Gunning for Laughs

Margaret Cho goes Assassin—and she'd like you to do the same.

The last time Margaret Cho talked to Seattle Weekly, just a few months after 9/11, we feared she'd gone straight, so to speak. Rather than wrench our funny bones with her favorite cuss words, the famously foulmouthed, fag-friendly comedian remained intensely somber and described herself as "an educator," which worried us to no end.

On the phone, she's still mostly serious business when it comes to talking about her comedy—you want to pull her aside and say, "Margaret, trust me—a good joke about a blow job will empower more people than any jibe about George Bush ever will." But, like a lot of us these days, she wants to find meaning in all this mess. And let's give credit where enormous credit is due: She's a pansexual Asian-American woman with a big mouth and fluctuating weight who draws huge crowds for standing up onstage in Dubya's gleaming Straight White America and saying some of the filthiest, funniest things since Richard Pryor retired.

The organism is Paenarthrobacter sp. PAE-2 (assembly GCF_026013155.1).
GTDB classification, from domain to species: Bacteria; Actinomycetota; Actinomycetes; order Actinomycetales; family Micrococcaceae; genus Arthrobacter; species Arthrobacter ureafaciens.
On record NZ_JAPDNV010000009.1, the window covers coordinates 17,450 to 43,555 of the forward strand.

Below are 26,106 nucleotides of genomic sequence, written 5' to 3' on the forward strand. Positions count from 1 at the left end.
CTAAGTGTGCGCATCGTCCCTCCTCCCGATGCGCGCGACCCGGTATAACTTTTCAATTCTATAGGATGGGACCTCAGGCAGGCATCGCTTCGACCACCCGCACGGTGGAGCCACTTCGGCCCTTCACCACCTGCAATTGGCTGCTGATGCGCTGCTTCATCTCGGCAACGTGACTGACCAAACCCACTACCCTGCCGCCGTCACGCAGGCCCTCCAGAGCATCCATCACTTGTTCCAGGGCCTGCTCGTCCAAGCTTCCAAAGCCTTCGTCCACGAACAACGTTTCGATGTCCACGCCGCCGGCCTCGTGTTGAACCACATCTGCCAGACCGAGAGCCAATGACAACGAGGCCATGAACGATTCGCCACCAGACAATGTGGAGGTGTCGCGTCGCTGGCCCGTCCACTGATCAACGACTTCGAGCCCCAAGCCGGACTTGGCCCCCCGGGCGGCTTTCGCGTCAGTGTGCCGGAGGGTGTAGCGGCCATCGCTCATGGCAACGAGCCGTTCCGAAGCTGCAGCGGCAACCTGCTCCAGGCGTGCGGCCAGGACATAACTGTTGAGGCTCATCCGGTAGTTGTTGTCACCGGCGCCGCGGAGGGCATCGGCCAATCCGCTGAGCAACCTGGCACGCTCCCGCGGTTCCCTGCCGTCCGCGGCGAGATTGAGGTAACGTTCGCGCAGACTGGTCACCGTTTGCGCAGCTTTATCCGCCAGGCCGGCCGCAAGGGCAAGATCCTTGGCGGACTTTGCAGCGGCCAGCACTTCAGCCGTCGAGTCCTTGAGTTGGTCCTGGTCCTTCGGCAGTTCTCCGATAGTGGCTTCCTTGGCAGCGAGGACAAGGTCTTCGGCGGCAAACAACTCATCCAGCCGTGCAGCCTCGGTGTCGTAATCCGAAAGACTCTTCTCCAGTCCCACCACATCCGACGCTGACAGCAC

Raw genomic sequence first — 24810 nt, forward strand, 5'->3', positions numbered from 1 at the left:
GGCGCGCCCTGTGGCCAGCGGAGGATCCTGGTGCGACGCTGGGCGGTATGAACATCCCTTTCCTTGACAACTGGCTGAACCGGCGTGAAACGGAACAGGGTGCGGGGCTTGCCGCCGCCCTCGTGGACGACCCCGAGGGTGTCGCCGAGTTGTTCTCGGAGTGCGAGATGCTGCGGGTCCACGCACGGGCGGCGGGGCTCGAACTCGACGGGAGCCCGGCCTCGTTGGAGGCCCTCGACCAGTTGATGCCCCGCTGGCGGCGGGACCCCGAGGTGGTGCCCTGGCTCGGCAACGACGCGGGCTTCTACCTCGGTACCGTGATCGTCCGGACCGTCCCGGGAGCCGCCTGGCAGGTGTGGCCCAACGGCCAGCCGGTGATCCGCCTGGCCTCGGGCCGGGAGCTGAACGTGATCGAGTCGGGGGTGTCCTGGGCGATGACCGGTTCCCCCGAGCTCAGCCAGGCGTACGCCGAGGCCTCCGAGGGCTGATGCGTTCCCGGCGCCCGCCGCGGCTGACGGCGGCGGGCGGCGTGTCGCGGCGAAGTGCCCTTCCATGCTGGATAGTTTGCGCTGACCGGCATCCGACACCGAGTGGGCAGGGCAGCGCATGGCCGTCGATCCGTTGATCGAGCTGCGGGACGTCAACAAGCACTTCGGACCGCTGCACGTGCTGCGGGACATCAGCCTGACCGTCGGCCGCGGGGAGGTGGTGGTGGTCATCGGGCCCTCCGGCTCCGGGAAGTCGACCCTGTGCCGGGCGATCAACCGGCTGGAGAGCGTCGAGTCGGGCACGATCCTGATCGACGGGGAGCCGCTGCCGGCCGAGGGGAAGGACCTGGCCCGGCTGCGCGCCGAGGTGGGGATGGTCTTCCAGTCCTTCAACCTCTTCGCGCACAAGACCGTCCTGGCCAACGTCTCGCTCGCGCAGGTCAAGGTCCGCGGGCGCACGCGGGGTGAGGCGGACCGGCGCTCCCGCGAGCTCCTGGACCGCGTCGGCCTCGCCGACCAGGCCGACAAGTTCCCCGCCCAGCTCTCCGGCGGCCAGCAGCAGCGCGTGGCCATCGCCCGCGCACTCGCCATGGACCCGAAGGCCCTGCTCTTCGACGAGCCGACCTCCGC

As you'll see, she's lightened up some about that "educator" bit, and though the societal fallout from 9/11 and the rise of George Jr. fuels most of her one- woman show Assassin (Friday, June 24, at the Paramount; 206-682-1414), she seems dedicated to finding what's horribly amusing about the whole predicament. Wait till you hear how she regaled some Republican fund-raisers in San Diego. . . . 

Seattle Weekly: The last time we talked, you said you wanted to be thought of as an educator. Is that still the word you'd use?